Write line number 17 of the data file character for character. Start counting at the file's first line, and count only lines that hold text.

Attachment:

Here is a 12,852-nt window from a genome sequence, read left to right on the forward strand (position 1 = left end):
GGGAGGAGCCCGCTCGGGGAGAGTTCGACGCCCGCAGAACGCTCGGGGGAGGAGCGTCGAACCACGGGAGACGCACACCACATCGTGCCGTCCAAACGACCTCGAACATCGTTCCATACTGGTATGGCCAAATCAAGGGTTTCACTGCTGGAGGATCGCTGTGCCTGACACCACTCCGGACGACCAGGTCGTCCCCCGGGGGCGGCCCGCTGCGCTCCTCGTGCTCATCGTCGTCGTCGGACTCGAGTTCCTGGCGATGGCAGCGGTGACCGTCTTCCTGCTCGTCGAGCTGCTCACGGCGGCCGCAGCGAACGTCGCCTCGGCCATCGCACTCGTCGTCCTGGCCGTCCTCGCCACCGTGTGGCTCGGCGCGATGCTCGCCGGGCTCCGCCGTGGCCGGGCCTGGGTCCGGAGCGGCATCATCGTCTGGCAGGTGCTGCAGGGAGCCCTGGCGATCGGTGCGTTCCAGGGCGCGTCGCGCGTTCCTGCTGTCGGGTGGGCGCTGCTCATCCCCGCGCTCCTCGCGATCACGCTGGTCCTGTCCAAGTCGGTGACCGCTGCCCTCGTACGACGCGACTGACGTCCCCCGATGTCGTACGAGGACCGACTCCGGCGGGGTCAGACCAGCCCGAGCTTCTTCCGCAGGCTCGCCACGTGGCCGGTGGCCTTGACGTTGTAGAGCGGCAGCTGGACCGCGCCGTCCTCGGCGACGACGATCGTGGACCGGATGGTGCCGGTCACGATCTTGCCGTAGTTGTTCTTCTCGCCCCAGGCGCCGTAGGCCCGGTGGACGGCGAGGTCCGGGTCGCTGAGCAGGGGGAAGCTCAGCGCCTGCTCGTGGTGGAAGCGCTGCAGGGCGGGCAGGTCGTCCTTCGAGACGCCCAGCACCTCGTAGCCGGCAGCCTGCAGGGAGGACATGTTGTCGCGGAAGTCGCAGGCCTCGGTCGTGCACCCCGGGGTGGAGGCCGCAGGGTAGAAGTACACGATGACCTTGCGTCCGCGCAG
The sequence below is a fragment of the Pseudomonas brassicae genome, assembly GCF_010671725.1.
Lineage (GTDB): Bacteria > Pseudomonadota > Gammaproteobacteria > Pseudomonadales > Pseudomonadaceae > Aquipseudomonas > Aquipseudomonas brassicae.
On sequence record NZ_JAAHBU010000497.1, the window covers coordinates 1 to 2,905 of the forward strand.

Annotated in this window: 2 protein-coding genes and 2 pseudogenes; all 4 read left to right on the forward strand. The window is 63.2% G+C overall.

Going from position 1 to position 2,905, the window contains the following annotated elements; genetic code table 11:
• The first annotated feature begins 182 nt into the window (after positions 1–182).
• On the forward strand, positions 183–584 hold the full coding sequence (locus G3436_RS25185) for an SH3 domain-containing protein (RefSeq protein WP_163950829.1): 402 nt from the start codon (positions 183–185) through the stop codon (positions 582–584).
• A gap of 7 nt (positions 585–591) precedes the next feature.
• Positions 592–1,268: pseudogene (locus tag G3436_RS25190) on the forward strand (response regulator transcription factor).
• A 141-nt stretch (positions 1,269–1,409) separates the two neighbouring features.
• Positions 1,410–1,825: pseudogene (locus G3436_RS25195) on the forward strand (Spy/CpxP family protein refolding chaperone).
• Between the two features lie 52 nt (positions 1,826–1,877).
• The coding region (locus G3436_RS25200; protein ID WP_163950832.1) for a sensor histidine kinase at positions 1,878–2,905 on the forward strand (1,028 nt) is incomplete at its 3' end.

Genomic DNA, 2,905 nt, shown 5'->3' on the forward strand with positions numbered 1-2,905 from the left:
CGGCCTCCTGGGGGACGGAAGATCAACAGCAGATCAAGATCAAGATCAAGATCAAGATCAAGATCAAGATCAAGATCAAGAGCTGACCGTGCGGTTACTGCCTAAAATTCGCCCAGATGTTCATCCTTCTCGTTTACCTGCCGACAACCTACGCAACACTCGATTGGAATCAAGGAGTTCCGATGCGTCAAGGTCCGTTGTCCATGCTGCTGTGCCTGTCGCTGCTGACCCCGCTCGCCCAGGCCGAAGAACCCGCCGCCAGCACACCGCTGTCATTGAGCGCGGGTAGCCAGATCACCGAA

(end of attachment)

CGGCCTCCTGGGGGACGGAAGATCAACAGCAGATCAAGATCAAGATCAAGATCAAGATCAAGATCAAGATCAAGATCAAGAGCTGACCGTGCGGTTACTGCCTAAAATTCGCCCAGATGTTCATCCTTCTCGTTTACCTGCCGACAACCTACGCAACACTCGATTGGAATCAAGGAGTTCCGATGCGTCAAGGTCCGTTGTCCATGCTGCTGTGCCTGTCGCTGCTGACCCCGCTCGCCCAGGCCGAAGAACCCGCCGCCAGCACACCGCTGTCATTGAGCGCGGGTAGCCAGATCACCGAA